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U.S. human rights report raps China’s Uygur abuse, notes Ghosn arrest

  • March 12, 2020
  • , Kyodo News , 7:01 a.m.
  • English Press

WASHINGTON — The United States criticized China’s human rights record on Wednesday, with Secretary of State Mike Pompeo calling the treatment of Muslim minorities in western China the “stain of the century.”


In the 2019 human rights report, the State Department also alluded to concerns raised by legal experts over Japan’s judicial system in connection with the case of former Nissan Motor Co. Chairman Carlos Ghosn, who was placed under prolonged detention in Tokyo after his initial arrest in November 2018.


Ghosn has been arrested by Tokyo prosecutors four times over alleged financial misconduct, which resulted in his being held in a detention facility for a total of over 100 days. He was released on bail twice before fleeing to Lebanon at the end of last year.


“Following the fourth arrest, legal experts expressed concern that the detention was being used to force a confession,” the report said, adding that such experts have also criticized the conditions of bail, which included forbidding the defendant to have any contact with his wife, as “rare” and possibly “punitive.”


Meanwhile, the report also said there were concerns that “some laws and practices, if misused, could infringe on freedom of the press” in Japan, referring to a law that allows the government to prosecute those who publish or share government information that is a specially designated secret.


The annual Country Reports on Human Rights Practices covered about 200 countries and territories, excluding the United States. During the press conference, Pompeo indicated his concerns particularly over the human rights situations in China, Iran, Venezuela and Cuba.


The Chinese government “continued its campaign of mass detention of members of Muslim minority groups” in the Xinjiang autonomous region, the document said, adding that 1 million Uyghurs, ethnic Kazakhs, Kyrgyz, and other Muslim minorities were reported to have been arbitrarily detained in “internment camps designed to erase religious and ethnic identities.”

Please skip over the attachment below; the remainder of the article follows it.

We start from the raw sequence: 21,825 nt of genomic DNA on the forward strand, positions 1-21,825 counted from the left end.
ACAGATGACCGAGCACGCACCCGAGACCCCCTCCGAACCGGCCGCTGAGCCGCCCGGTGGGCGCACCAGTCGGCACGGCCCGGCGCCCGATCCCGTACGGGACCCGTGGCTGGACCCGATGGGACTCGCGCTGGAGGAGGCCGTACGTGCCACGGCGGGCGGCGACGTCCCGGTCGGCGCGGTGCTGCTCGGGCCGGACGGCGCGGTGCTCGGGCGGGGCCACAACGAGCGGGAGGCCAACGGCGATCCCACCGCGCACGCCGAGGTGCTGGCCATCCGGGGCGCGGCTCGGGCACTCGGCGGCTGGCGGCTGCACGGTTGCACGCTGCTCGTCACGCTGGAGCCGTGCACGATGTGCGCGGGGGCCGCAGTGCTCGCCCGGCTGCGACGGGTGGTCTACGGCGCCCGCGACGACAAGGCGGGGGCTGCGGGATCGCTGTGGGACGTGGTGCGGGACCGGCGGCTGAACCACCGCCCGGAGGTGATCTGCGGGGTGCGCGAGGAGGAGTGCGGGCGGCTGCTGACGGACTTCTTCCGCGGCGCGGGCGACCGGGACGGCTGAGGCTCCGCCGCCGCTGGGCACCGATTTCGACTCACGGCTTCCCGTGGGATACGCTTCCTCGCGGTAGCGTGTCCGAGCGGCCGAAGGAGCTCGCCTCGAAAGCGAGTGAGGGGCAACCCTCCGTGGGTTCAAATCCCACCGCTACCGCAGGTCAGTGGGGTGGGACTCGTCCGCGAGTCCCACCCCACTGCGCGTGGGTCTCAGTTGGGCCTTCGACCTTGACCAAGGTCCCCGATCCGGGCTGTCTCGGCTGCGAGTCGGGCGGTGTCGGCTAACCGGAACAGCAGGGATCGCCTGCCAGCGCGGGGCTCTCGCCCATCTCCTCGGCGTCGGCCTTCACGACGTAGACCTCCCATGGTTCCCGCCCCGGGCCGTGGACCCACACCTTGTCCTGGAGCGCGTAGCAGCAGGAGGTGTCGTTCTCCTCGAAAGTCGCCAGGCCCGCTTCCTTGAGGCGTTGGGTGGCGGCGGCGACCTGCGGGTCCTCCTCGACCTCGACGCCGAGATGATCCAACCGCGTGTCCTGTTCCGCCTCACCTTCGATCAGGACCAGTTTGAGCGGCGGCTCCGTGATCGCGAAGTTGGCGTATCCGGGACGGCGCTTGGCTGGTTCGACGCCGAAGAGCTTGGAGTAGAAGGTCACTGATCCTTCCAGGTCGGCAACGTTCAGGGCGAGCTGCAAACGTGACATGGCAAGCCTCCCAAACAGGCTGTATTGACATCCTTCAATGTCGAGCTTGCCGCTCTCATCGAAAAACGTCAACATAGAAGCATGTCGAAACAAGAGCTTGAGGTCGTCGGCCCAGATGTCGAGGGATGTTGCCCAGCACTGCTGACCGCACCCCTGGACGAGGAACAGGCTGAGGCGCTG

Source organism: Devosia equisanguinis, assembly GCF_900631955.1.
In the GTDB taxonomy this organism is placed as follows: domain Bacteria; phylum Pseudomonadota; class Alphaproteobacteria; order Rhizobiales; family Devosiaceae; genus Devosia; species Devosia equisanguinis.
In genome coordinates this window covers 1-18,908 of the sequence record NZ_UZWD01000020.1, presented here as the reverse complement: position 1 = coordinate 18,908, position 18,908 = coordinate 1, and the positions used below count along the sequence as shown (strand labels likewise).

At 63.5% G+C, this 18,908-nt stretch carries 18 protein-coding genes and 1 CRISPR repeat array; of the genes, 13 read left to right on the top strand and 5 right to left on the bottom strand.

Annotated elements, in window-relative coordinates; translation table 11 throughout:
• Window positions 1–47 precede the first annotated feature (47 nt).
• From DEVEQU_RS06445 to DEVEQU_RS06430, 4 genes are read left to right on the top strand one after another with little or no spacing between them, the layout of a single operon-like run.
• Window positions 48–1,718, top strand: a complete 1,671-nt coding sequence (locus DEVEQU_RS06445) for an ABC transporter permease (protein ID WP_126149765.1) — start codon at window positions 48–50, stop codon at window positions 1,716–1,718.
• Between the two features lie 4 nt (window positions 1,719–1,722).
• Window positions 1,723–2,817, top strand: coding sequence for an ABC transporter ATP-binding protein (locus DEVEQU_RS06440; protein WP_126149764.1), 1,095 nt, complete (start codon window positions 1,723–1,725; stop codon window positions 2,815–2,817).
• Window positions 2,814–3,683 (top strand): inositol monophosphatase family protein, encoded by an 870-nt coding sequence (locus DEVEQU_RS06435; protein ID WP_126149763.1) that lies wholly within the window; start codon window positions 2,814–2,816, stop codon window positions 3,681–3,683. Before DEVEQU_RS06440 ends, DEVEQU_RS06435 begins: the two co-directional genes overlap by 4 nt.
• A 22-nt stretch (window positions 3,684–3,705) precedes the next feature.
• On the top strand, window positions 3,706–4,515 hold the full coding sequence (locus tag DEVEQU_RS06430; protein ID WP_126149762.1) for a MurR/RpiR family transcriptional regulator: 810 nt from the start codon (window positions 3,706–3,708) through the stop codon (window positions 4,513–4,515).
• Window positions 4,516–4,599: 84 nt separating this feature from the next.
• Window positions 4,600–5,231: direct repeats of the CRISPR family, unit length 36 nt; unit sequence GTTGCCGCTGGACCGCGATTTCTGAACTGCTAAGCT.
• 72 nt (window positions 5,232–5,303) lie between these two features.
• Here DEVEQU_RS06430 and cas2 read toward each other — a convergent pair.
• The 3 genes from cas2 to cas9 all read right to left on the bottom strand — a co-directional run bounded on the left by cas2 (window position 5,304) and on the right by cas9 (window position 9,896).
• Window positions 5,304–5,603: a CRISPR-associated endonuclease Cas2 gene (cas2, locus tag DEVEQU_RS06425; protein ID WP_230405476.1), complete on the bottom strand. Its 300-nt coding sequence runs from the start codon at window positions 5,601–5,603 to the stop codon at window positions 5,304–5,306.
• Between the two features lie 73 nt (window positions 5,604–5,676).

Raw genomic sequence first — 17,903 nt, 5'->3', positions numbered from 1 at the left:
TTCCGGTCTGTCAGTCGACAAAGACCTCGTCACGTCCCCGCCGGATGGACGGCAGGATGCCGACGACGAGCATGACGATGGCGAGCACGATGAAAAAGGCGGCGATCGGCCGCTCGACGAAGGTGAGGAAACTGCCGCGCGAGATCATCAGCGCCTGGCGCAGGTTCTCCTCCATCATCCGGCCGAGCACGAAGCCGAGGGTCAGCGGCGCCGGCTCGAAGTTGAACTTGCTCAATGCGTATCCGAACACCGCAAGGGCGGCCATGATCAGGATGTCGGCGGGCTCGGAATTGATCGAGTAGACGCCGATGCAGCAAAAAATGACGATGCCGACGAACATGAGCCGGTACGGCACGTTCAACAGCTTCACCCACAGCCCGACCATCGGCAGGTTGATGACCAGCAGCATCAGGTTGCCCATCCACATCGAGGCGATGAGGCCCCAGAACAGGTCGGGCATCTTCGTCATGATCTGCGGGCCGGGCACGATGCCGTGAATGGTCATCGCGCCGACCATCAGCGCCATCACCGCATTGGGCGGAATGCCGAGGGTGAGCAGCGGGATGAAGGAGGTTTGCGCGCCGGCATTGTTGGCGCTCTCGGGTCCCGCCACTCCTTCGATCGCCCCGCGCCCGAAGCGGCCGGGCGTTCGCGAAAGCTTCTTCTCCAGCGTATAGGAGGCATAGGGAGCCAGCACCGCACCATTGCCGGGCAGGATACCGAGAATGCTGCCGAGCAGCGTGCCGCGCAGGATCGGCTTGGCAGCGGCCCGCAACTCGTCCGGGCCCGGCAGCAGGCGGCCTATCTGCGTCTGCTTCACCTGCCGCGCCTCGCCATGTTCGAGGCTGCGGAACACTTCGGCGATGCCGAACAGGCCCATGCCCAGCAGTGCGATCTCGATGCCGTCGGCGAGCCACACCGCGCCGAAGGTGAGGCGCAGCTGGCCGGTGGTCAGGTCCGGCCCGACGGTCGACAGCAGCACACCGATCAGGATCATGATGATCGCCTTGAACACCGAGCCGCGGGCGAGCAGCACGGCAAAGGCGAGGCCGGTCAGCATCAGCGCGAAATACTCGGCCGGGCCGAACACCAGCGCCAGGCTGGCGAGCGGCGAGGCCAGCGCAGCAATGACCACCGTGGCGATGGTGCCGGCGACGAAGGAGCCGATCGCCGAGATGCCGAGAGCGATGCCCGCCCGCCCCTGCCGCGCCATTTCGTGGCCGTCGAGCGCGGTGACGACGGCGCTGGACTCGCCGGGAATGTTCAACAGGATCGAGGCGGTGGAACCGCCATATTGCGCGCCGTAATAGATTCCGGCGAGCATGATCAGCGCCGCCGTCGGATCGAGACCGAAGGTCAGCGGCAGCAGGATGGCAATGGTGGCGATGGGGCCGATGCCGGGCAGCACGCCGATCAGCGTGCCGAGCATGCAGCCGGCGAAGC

Chinese authorities, calling the camps vocational training centers, have claimed that the practice is necessary to combat terrorism and religious extremism.


But Pompeo said that the Chinese Communist Party is imprisoning religious minorities as part of its “historic antipathy to religious believers” and is trying to hide what it is doing by “intimidating journalists.”


He also criticized the Chinese party for using high-tech surveillance systems to monitor potential dissidents.


Significant human right issues were also seen in North Korea, the report said, touching on arbitrary and unlawful killings by its government as well as forced disappearances of foreign nationals.


No progress was seen in the investigation into the whereabouts of 12 Japanese citizens believed to have been abducted by North Korea in the 1970s and 1980s, the report said.


Japan officially lists 17 victims, five of whom were repatriated in 2002, and suspects the North’s involvement in many other disappearances.

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